Big Ideas For Small Businesses

It was almost 50 years ago that the philosopher Thomas Kuhn coined the term paradigm shift – the moment when our worldview fundamentally changes because of a new idea. The idea does not have to be world-changing, like Einstein's relativity, Newton's gravity, or Galileo's concept that the Earth revolves around the Sun. We have witnessed several ideas in the last half century that have made huge changes: Airline transportation, the personal computer, the Internet, cell phones and the list goes on.

For the Internet company, even the smallest ideas can be big.

Consider these twelve situations:

Number One:

Old idea: Failures are normal and should be expected. Learn from them.

New idea: Learn from your successes, in addition to your failures.

Failures will occur and learning from them is the mark of a successful entrepreneur. Successes are obviously more profitable and much more reasonably if you begin with the attitude that "Failure is not an option."

Number Two:

Old idea: Planning is everything.

New idea: Planning is critical, but is almost useless without empirical results.

A compiling, thorough and professional Business Planis mandatory , but by itself the plan is sterile and unconvincing. Nothing short of a ringing cash register will convince investors. Do not insult their intelligence by parading a plan in front of them that remains hypothetical.

Number Three:

Old idea: Shoot for major accomplishes.

New idea: Small, fast, victories are more important.

Even a small accomplishment, if it happens quickly and reliably, is more convincing than the major accomplishment that remains on the horizon.

Number Four:

Old idea: Big is good; Bigger is better.

New idea: Being small is often a valid destination, not merely a milestone along the way.

Do not become an Aircraft Carrier, unable to change course quickly when necessary. Stay small and maneuverable. The ability to change course is one advantage of remaining small. So is the impetus for making small decisions instead of large ones.

Number Five:

Old Idea: Profits are paramount.

New idea: Do something that matters.

Profits are critical, but the longevity and stature of the company, not to mention your personal satisfaction, requires that you do something that matters. Do something meaningful, remarkable and unforgetable.

Number Six:

Old idea: The brilliant idea is everything.

New idea: Execution is more important.

Even the most revolutionary idea, without effective and efficient execution, is a hobby not a business.

Number Seven:

Old idea: Be cautious, decisions are difficult.

New idea: When you stand for something, decisions are easy.

A company with a soul and a mission of some import is easier to manage.

Number Eight:

Old Idea: It takes money to make money.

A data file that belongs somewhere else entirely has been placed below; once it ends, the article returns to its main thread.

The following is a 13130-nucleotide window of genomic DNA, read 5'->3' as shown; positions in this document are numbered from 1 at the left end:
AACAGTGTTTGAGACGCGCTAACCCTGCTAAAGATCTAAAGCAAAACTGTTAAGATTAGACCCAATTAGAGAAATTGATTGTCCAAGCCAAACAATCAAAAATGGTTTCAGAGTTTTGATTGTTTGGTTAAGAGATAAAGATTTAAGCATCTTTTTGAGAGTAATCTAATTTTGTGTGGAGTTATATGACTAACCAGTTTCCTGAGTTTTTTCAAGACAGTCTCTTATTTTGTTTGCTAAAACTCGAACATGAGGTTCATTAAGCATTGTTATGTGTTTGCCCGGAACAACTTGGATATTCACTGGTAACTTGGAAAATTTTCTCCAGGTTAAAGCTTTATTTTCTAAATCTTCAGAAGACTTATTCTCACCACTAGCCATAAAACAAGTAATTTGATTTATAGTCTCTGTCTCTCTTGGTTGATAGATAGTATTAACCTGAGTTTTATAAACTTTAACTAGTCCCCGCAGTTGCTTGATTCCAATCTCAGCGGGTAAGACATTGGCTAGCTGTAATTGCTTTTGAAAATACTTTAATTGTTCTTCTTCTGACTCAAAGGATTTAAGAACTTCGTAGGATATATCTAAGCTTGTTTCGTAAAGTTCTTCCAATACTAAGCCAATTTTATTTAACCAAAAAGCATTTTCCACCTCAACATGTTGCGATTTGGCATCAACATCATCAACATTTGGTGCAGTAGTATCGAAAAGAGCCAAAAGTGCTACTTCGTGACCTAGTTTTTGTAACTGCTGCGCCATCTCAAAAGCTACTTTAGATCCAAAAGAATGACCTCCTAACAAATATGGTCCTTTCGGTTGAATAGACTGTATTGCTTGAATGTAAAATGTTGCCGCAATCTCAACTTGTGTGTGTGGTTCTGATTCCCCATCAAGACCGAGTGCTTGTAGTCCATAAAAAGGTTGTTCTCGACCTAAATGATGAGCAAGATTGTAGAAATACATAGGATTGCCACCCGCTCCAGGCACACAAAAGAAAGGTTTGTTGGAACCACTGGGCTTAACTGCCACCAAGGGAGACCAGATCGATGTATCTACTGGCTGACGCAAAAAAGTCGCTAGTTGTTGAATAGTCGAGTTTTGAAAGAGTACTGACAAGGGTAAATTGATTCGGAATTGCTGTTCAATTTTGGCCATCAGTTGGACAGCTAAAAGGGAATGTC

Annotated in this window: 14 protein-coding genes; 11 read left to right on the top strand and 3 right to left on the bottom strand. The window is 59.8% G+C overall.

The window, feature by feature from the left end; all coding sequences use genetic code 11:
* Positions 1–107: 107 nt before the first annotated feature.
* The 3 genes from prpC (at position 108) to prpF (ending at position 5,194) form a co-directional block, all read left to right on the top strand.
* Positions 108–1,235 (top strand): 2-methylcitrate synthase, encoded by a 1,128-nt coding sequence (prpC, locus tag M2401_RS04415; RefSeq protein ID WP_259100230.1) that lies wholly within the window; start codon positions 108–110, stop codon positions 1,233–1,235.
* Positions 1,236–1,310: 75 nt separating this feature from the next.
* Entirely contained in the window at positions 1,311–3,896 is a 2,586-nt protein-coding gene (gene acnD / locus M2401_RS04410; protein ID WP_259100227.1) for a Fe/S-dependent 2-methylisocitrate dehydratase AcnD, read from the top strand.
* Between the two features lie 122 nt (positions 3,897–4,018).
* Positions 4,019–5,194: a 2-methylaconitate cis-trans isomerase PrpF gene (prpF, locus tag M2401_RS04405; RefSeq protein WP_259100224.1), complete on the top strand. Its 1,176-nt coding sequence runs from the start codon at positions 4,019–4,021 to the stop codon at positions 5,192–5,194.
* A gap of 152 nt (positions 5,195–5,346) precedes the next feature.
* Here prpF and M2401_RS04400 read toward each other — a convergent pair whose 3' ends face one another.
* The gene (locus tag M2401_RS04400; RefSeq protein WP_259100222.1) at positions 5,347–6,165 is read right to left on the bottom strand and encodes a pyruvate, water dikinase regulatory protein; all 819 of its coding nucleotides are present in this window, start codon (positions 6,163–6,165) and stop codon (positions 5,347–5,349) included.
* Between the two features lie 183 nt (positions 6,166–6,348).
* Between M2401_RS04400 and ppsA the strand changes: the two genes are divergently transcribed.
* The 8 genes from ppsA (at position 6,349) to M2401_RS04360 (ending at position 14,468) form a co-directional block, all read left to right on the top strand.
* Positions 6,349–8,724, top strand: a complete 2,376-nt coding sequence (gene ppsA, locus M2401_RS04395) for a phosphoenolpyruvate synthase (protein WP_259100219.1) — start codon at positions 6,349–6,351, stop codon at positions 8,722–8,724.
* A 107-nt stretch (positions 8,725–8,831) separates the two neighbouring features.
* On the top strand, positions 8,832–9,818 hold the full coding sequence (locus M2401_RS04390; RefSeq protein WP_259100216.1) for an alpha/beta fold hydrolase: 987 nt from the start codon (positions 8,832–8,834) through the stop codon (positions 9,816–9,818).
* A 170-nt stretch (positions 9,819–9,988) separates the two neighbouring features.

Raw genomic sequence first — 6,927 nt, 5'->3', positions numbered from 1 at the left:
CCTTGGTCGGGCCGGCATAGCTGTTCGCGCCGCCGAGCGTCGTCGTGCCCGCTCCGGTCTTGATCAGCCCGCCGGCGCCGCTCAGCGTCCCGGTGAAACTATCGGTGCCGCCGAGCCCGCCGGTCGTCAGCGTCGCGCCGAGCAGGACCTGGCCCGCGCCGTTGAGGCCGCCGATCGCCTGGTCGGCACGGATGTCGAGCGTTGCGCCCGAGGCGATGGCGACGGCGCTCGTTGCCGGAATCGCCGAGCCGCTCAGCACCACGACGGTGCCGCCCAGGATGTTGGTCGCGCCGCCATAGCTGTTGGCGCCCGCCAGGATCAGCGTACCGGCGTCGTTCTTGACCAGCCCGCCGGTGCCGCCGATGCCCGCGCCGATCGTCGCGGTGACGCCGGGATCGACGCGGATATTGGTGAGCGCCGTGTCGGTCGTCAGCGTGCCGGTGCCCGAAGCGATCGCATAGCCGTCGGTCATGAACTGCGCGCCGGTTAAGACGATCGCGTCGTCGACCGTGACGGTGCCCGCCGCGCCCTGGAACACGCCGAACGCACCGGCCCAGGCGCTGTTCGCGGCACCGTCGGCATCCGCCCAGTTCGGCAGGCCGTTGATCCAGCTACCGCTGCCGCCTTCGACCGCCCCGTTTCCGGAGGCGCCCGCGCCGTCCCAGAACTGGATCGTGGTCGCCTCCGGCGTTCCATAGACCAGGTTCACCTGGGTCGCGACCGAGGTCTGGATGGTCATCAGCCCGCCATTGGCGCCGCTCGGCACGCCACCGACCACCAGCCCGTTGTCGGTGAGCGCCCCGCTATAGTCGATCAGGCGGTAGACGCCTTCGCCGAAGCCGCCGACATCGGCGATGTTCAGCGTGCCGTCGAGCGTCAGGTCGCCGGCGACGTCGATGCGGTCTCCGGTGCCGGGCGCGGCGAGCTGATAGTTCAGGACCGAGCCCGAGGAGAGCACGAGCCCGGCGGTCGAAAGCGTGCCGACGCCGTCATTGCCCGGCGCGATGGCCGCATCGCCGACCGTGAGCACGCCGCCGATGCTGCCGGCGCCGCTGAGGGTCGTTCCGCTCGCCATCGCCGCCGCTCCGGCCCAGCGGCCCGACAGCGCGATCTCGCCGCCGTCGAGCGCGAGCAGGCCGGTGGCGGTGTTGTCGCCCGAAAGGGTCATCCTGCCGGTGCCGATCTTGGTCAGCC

New idea: Be frugal, even if you can afford not to be.

Watch your expenses as carefully as you generate your revenue. If an expense is not necessarily necessary, it is fundamentally foolish, at least for a startup. When analyzing costs it should always be a zero-sum game.

Number Nine:

Old Idea: Having an exit strategy is key.

New idea: Having a commitment strategy is primary.

Throughoutour entire culture over the last few decades, having a way out has become more important than making a commitment and sticking to it. Planning your exit is appropriate only after your level of commitment has created success.

Number Ten:

Old idea: By-products are waste.

New idea: By-products are opportunities.

A famous business author tells the story of his envelope company that could never make a profit. One day, a shrewd acquaintance suggested that he should sell the paper waste from making envelopes, instead of paying to have the waste disposed of. Grasp that opportunity made the company instantly profitable from that day forward.

Number Eleven:

Old idea: Have unbridled enthusiasm for your product.

New idea: View your product rationally and dispassionately.

The most common mistake made by the entrepreneur is to believe that his product is extraordinary. It seldom is. Do not confuse enthusiasm with worth. Be rational and dispersionate, and listen to your less enthusiastic advisors. Accept your product's shortcomings, whatever they are, and either improve them, work harder or change products.

Number Twelve:

Old Idea: Hire experts.

New idea: Cultivate an environment of thinkers.

Do not hire "rock-stars" from your industry – they are expensive, self-indulgent and unmotivated. Find motivated people who need something more to do. Remember that how long someone has done something, is less important than how well. Hire and nurture thinkers. Clear writing and engaging conversation is more indicative of the qualities you want than a good resume. Be a starter. Surround yourself with doers, not delegates. When you want to say, "Let's think about it," say "Let's decide" instead. Launch now.

Source by Michael RH Stewart